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Li Ka-shing's Hutchison to buy Telefonica UK unit for £10.25bn

Li Ka-shing's Hutchison Whampoa Ltd has agreed to buy Telefonica's British mobile unit O2 for up to £10.25bn, as Asia's richest man makes his boldest bet yet to revamp his European telecoms business.

Hutchison already operates the Three Mobile network in Britain, and buying second-ranked O2 from the Spanish group in Li's biggest ever takeover will make it the top mobile operator in the country.

The company made its first forays into European telecoms markets in 2000, but returns from the business have lagged other parts of Li's ports-to-property empire.

Li and his chief dealmaker Canning Fok have doubled down in response, sinking more money into Europe as they look to snap up businesses from operators who have been battered by the continent's debt crisis.

The proposed O2 deal comes just two weeks after the Hong Kong tycoon undertook a major overhaul of his businesses, which will be split into two listed companies, one focusing on property and the second on telecommunications, ports, infrastructure and others.

The revamp will boost Hutchison's acquisition firepower by about $7 billion as it spins off its property assets to Cheung Kong Holdings Ltd.

"The deal indicates that the group is continuously eyeing Europe to seek future growth," said Alex Wong, a director with Hong Kong-based Ample Finance Group.

The marriage of Three Mobile and O2 would mark the latest move towards telecoms consolidation in Britain, where the market is split between four mobile network operators and four separately owned fixed-line and broadband providers.


While the deal will attract scrutiny from competition authorities, European regulators have allowed the number of telecoms operators in countries including Austria and Ireland to shrink from four to three through mergers and acquisitions.

"The European Commission has taken a positive view of four- to-three consolidations of mobile in three cases now...and we believe that the precedents that they have set in those transactions will apply for this transaction," Frank Sixt, Hutchison's group finance director, told reporters.

The deal will mark Li's biggest ever acquisition, overtaking Hutchison's $7.5 billion purchase of Britain's Northumbrian Water Group in 2011, according to Thomson Reuters data.

Hutchison shares were briefly suspended ahead of the announcement, and jumped more than 4 percent when trading resumed, outpacing a 1.2 percent rise in Hong Kong's benchmark Hang Seng share index.

The company said in a statement that it had: "agreed to enter into exclusive negotiations with Telefónica SA over a period of several weeks" for the potential acquisition.

It said it had agreed to pay an indicative price of 9.25 billion pounds, with another 1 billion pounds in "interest sharing payments" should the combined business reach certain cash flow targets.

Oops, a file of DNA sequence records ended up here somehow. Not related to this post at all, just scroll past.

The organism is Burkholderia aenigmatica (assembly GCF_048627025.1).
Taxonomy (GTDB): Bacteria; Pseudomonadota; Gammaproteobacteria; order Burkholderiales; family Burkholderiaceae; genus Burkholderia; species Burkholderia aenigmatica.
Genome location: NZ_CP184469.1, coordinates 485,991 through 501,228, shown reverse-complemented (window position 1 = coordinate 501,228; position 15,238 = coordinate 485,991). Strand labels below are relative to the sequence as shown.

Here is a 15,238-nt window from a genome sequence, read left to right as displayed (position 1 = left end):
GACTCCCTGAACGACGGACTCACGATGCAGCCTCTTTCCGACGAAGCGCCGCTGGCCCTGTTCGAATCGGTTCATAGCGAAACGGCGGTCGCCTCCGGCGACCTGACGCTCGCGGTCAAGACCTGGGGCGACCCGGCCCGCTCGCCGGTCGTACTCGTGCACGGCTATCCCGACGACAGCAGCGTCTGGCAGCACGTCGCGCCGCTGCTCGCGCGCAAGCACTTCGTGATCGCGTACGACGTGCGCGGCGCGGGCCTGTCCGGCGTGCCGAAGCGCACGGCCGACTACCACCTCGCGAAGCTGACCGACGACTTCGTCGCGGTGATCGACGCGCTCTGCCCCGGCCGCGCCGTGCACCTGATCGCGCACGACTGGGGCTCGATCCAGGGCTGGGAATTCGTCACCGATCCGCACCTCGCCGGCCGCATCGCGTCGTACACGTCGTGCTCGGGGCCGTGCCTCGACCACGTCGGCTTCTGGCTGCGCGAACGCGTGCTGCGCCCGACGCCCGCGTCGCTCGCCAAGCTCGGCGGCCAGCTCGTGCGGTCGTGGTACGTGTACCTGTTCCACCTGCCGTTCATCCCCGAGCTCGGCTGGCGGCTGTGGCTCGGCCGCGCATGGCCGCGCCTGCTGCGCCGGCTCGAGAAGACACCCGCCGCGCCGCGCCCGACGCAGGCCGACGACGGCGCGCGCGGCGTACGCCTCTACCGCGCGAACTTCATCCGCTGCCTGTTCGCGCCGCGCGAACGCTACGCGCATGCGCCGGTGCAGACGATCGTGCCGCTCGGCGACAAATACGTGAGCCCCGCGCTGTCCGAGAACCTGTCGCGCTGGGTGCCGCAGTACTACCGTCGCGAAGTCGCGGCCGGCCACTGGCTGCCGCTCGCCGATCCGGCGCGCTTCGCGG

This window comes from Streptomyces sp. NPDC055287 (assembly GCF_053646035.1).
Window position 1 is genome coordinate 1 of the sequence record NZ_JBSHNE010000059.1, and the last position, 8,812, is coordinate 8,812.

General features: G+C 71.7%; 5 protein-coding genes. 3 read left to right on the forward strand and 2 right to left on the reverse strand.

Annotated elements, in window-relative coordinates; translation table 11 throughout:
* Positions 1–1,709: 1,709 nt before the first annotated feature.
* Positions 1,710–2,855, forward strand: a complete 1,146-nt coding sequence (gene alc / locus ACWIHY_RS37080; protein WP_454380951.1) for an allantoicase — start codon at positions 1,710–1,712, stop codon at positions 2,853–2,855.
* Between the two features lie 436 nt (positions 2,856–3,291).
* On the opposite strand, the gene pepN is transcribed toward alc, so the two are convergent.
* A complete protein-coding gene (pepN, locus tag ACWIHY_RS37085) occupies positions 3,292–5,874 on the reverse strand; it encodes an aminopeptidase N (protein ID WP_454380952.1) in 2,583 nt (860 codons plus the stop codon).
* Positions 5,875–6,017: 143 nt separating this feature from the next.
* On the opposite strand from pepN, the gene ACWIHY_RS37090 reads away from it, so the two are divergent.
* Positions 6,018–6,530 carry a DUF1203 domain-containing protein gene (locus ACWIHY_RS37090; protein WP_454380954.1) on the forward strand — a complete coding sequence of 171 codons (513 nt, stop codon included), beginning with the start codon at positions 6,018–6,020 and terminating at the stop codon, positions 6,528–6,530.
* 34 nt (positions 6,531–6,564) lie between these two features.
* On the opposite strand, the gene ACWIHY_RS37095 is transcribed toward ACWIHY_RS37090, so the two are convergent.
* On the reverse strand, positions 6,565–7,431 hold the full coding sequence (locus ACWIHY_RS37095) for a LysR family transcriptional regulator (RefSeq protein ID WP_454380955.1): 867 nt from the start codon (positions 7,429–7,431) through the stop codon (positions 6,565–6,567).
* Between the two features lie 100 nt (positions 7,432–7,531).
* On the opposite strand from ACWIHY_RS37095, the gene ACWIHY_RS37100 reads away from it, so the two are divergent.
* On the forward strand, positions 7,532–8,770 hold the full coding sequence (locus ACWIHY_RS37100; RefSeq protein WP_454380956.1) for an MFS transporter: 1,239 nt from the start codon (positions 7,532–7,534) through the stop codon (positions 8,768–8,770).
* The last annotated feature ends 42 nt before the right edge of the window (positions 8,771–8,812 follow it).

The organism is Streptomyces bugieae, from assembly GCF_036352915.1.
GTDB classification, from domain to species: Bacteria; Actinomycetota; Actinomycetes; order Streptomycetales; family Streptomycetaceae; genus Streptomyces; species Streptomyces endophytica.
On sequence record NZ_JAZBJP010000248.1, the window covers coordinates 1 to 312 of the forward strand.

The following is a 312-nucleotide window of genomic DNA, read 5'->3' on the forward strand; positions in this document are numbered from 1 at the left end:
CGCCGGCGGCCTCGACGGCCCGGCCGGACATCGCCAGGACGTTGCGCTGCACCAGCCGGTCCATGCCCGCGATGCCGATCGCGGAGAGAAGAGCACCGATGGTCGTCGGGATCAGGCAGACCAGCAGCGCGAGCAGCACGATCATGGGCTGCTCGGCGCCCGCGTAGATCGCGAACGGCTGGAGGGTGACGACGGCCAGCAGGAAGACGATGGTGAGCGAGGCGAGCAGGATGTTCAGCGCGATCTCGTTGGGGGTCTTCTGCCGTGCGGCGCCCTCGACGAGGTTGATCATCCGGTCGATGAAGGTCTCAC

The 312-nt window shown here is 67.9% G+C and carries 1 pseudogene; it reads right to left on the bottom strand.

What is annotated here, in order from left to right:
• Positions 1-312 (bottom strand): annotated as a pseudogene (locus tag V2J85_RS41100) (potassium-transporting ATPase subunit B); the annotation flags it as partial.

Hutchison will fund the deal with a 6 billion pounds bank loan. The company is in talks with private equity firms and others to bring in minority partners, who would be offered not more than a 30 percent stake, Sixt added.

In December, former state monopoly BT entered exclusive talks with the owners of EE, Britain's biggest mobile operator.

BT had preferred EE over O2, which was acquired by Telefonica in early 2006 and has about 22 million subscribers.

Reuters reported in November that Hutchison, whose Three is Britain's smallest mobile network, was waiting in the wings to buy whichever group BT spurned.


Three Group Europe reported total revenue of HK$31 billion ($4 billion) for the six months ended June, 2014, a 3 percent rise from a year ago. Its core earnings, or EBITDA, rose 15 percent to HK$6.5 billion in the same period.

It operates businesses in Italy, Britain, Sweden, Denmark, Austria and Ireland. In Asia, Hutchison has mobile operations in Indonesia, Vietnam and Sri Lanka.

Analysts expect Hutchison to consolidate its Italian operations next. In 2013, it approached Telecom Italia with a proposal to merge their mobile businesses whereby Hutchison would have taken a near 30 percent stake in Italy's biggest phone operator. But the proposal was rebuffed by Telecom Italia's core shareholders.

It then tried to merge its Italian unit 3 Italia with Wind, a subsidiary of Russian telecoms group Vimpelcom, but talks have stalled.

When asked whether the company could move quickly to consolidate Italian operations, Sixt said: "I like to think we can move very quickly in any circumstance. But you have to have achieved the right deal for all sides for anything like this to happen, that was the case in the UK, and that will be the case in relation to Italy."

Last year, Hutchison bought Telefonica's Irish business in a bid to boost its market share, though it still trails behind the market leader Vodafone plc.

Telefonica said in November the British market was a core one for the company, but it had set as higher priority on reducing its big debt pile and protecting a fat dividend.

It also needed fresh cash to consider potential acquisitions in Brazil, its biggest market along with its home country, where it is investing massively to build an optic fiber network. ($1 = 0.66661 pounds) ($1 = 7.7524 Hong Kong dollars) ($1 = 0.8803 euros)